Deciding to get a puppy is not only a life-changing decision for you but the pup as well. While you might enjoy watching them running around the house, hearing the cute tippy-taps of their paws, and cuddling them for hours, you also might have encountered ill-discipline like biting, scratching, chewing, or barking uselessly.
With everyone at home and a lot of time at hand due to the pandemic, there could not be a better time to start training your pup. Early training ensures a well-behaved and mannered dog. Also, it will help the pup to live a better-coordinated life with their humans.
We believe that puppy training should be an enjoyable activity for your pup, and one that relies on positive reinforcement. Training should be based on rewards and not punishments. Harsh or rude behavior might cause fear and anxiety in your pup, hindering the development of a strong bond.
Follow these tips on how to train your dog, ensuring a strong bond, and making your pooch a well-mannered member of the puppy society!
Before starting the training, make sure that you have all the essentials like a leash, collar, crate, treats, etc. with you. Ensure a safe area where the puppy is unlikely to get hurt, as a new activity might be confusing for the puppy. Start early in the training. This will ease your puppy get accustomed to rights and wrongs early on in their life, and continue to teach them as they grow up.
Consistency is key
Be consistent with your designated rules and regulations. Determine what things are allowed or not, and do not change the right or wrong. The rule of consistency also applies to the training itself. Whenever your pup does something desirable, reward them with praise (Good boy!) and a treat. This will help them recognize which behaviors are rewarded and which are reprimanded.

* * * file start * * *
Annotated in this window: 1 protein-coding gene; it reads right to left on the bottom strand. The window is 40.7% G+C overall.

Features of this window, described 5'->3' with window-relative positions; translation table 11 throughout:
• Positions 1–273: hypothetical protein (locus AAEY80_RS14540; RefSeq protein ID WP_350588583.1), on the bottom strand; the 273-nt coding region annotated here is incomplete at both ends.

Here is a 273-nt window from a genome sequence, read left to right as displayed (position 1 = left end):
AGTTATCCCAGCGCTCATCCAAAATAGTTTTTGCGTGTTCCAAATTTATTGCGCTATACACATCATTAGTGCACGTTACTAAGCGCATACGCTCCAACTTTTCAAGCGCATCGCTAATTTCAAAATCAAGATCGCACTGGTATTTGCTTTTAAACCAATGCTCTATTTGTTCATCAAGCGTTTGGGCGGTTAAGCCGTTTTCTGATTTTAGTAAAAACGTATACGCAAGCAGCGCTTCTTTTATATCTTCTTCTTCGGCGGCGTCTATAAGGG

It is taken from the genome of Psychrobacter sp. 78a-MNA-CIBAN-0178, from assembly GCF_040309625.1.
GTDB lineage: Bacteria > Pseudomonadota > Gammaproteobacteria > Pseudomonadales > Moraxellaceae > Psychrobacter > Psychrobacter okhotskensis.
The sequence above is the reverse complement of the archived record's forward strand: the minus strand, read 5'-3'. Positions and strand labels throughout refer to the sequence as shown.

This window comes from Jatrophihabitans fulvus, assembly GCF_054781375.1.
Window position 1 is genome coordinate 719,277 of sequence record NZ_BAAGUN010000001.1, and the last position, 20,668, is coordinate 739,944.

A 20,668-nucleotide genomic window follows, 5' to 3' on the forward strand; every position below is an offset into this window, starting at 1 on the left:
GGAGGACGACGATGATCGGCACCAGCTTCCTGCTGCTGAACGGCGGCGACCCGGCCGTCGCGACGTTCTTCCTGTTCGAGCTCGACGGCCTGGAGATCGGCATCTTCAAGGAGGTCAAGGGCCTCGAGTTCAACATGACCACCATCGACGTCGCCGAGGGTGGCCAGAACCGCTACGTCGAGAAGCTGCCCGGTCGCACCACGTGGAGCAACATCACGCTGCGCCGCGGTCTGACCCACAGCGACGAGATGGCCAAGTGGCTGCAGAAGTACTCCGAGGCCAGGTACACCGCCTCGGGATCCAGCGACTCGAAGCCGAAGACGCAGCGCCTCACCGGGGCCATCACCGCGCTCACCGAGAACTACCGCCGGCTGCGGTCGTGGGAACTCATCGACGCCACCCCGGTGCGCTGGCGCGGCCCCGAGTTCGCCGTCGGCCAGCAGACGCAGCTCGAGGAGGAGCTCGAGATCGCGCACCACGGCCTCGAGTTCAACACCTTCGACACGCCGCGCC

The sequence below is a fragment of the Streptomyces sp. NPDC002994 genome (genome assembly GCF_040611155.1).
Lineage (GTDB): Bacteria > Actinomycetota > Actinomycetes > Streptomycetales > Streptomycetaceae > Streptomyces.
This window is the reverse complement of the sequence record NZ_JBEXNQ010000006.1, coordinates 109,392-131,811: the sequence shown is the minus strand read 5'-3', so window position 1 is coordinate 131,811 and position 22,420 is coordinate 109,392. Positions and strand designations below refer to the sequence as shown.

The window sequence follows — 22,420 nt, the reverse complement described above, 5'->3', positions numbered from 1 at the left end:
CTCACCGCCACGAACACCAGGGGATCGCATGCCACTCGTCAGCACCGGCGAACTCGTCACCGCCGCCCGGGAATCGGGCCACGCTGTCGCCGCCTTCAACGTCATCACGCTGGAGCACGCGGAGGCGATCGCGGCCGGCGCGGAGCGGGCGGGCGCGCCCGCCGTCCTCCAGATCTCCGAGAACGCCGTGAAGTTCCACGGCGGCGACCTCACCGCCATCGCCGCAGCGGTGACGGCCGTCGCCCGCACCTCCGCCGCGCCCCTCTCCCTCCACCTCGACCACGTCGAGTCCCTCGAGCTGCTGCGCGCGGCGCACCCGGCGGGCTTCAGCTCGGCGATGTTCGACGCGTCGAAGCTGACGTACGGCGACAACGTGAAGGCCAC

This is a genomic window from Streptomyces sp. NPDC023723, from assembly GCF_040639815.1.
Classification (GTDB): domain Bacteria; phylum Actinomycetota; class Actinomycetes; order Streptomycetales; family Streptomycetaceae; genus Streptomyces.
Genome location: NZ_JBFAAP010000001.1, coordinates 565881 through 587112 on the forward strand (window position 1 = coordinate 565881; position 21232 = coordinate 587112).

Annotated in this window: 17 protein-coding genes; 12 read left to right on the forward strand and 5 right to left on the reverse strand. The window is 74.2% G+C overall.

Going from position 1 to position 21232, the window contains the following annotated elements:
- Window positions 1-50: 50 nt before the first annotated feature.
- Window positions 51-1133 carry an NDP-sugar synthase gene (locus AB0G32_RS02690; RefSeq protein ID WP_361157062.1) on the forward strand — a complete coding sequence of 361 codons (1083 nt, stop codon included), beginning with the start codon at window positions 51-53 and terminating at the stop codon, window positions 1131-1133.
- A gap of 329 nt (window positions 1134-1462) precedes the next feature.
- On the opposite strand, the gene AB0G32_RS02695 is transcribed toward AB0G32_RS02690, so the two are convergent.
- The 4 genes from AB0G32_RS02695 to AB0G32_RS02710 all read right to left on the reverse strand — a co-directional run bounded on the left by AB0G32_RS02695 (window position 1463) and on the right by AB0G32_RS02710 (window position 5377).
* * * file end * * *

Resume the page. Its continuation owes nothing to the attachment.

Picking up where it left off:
Do not punish your dog if they do something unacceptable, such as sitting on the furniture. Give a loud and firm “no” immediately. Rewarding or reprimanding (and correcting behavior) is the best way of obedience training.
On doing something inappropriate, use a low-pitched, and firm auditory cue such as “No”. As soon as your pup catches on to the cue that they have done something wrong, give an alternative corrective distraction. If you find your puppy chewing on the cushions, give them a chew toy.
Praising correct behavior is as essential as discouraging bad ones. When your dog shifts their attention to the toy, always praise the behavior. This will help them identify that what they did earlier was wrong, and what the desired behavior is. No matter if it is a training session or not, always encourage and reward good behavior.
Treats are the way to go
For a new and untrained pup, treats are the way to go for training. Puppies will munch on almost everything and then attempt to eat more (honestly how can their little tummies fit ALL of that?). But do assure that you’re not overfeeding them. Gradually, decrease the amount of treat reward and instead, increase verbal and physical praise.
Always end on a positive note. This helps your puppy not be discouraged. Keep in mind: begin early, be calm and patient, and remain positive. And of course, shower lots of love over your pup after the training.